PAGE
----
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Frederic Desnard sues former employer cause his boring job caused him to quit

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Frederic Desnard
Frederic Desnard
Bored at work? Going crazy? Depressed? Stock image.

Frederic Desnard lawsuit: Does one Frenchman have a valid lawsuit against his former employer after being left depressed and bored and forced to resign?

Frederic Desnard a 44 year old Frenchman has launched a $410 000 lawsuit against his former employers for forcing him to quit his job because the work was ‘too boring.

The suit comes after Desnard’s four year stint of performing ‘menial tasks’ at a Paris based perfume company left him depressed, destroyed and ashamed.’

In filed papers, Frederic Desnard claims the work led to a ‘slow descent into hell’ which forced him to leave his employer, in essence holding the employer responsible for his depression.

According to local reports, Frederic Desnard said he was hired as a manager at tinterparfums, but was ‘swiftly’ stripped of his responsibilities until he felt he ‘didn’t exist.’

The Frenchman said he was relegated to doing tasks that had nothing to do with his job as a manager after being stripped of his real responsibilities.
In turn, Desnard told of being left ‘destroyed’ and crying constantly.
‘I was depressed, and ashamed of being paid for doing nothing,’ he told Le Point newspaper.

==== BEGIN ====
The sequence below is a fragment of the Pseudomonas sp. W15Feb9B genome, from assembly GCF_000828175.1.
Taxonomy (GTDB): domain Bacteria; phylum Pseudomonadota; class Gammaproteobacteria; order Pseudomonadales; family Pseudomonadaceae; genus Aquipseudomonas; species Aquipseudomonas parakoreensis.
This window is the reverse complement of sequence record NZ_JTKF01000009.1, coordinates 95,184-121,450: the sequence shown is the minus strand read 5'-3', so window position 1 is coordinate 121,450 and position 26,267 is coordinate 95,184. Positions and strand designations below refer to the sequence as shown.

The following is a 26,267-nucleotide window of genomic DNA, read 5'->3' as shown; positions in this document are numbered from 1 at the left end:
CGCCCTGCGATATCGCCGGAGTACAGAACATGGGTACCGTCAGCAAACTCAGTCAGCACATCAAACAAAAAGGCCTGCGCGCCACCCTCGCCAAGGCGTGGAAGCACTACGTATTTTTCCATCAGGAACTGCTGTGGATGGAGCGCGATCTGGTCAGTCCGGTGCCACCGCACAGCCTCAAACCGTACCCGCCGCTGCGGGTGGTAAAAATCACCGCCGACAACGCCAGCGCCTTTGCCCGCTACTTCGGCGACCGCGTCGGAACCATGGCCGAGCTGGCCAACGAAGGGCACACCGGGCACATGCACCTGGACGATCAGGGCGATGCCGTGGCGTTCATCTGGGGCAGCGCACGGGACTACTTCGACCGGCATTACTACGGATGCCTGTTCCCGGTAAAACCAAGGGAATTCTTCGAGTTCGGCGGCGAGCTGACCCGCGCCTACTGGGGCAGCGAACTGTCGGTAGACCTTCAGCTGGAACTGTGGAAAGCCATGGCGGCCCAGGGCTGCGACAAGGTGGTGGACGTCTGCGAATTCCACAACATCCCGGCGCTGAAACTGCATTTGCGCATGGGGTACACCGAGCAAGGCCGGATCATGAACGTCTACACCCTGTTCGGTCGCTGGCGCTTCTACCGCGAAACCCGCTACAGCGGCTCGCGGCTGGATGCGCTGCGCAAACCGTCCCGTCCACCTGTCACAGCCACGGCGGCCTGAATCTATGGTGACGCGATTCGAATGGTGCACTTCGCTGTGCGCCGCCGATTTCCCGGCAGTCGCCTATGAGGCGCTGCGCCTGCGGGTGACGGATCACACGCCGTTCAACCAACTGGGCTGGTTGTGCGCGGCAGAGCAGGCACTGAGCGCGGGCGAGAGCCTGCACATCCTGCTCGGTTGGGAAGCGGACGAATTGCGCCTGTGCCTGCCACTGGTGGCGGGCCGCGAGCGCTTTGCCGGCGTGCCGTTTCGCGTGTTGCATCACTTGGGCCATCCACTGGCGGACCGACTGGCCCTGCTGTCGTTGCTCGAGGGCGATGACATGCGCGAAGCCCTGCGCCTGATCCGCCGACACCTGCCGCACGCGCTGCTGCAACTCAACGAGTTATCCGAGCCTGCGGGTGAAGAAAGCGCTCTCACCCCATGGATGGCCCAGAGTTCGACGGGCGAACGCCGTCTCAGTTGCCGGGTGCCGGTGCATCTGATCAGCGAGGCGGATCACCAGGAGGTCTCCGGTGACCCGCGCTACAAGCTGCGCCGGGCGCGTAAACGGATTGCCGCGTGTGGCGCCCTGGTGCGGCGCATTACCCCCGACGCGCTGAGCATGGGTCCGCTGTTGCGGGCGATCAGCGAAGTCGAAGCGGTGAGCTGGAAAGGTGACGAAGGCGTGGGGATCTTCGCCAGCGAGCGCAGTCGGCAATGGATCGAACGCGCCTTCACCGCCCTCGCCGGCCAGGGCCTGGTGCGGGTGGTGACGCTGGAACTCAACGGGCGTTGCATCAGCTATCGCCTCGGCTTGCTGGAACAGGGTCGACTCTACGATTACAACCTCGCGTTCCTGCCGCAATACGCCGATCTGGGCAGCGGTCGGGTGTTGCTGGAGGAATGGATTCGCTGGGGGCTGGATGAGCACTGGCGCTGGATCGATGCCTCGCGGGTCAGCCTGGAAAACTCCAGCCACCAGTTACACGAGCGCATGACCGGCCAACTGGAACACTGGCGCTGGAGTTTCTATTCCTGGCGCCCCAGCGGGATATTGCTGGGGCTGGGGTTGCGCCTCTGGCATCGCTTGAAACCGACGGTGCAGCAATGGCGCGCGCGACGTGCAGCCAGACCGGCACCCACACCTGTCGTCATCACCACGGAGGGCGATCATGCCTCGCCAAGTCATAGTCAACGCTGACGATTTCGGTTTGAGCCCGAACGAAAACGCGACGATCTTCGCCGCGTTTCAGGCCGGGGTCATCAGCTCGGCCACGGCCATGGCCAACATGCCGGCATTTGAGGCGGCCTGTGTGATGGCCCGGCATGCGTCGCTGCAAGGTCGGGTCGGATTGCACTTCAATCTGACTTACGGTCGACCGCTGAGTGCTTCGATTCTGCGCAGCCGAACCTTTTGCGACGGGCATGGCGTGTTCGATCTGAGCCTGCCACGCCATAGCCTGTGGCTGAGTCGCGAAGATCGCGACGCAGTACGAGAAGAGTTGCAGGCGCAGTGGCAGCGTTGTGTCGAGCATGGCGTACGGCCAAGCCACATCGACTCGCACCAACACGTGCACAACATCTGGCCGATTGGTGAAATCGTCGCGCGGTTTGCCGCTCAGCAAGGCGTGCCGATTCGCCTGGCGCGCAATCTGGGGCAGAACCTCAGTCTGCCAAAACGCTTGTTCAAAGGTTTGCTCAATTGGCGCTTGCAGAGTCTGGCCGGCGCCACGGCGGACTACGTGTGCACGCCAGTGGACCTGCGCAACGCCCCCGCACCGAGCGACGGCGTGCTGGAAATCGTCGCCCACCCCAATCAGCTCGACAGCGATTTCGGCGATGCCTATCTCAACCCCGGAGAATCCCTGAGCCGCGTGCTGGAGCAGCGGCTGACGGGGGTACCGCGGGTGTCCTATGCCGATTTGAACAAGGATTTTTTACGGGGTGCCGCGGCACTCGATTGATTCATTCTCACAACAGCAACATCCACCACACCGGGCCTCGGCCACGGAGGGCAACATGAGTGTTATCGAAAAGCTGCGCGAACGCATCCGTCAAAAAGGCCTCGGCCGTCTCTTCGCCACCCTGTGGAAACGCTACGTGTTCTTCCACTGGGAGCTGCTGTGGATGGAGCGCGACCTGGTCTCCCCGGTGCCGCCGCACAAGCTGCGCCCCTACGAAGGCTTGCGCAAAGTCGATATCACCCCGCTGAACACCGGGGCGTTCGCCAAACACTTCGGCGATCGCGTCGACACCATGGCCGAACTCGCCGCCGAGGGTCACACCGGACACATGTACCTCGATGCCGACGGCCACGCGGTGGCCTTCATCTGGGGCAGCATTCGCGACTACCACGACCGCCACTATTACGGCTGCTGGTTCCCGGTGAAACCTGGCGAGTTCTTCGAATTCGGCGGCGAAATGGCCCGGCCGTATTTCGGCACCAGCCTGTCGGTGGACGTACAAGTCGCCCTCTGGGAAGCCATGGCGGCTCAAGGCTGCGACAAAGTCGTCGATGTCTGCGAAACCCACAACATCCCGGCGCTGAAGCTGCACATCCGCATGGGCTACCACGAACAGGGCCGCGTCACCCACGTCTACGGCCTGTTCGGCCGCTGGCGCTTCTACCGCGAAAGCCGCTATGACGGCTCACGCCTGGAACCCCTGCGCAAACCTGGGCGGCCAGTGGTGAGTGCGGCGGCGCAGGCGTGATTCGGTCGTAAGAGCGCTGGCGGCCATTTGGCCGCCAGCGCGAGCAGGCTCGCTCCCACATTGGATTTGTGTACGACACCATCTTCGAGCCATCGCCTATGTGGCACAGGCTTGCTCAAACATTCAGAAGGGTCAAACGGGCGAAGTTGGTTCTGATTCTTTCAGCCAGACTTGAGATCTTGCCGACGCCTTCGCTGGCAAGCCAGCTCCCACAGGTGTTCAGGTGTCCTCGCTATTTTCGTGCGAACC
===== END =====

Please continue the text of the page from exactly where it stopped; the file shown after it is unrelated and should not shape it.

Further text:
The lack of stimulating work took its toll on Desnard, who quit in late 2014 after suffering from anxiety, depression, and an epileptic fit while driving.

Told the former employee via France’s BFM television: ‘I left for work each day with a desperate, sinking feeling.

‘Then when I arrived I would often break down in tears. But no one noticed because no one really cared whether I was there or not.

‘I was left depressed and ashamed of being paid for doing nothing.’

Retorting for the defense, Jean-Philippe Benissan, lawyer for the perfume company, said: ‘Mr Desnard never said anything about being bored during the four-year period.

‘And if he actually had nothing to do over all these years, why didn’t he mention it?’

Workplace health and safety expert Jean Claud Delgenes said ‘bore-out’ occurs when an employee feels they have no been sidelined and have no chance of promotion. 

He added: ‘We estimate that around 30 per cent of the French workforce is bored with their jobs, but most stay because of their fear of unemployment.’

Frederic Desnard’s lawsuit may be inspired by fellow Frenchman, Charles Simon who sued the national railway operator SNCF for ‘ruining his career’ because they put him on $5600-a-month paid leave for 12 years.

In that suit, Simon said he was told he would be relocated elsewhere in the company, but then his bosses simply ‘forgot about him.’

His case was finally settled out of court. 

In his suit, Frederic Desnard has sought over €360,000 in damages and missed pay, which included holiday pay and missing out on a potential promotion.

Desnard’s case will be heard at a Paris employment tribunal on Monday.

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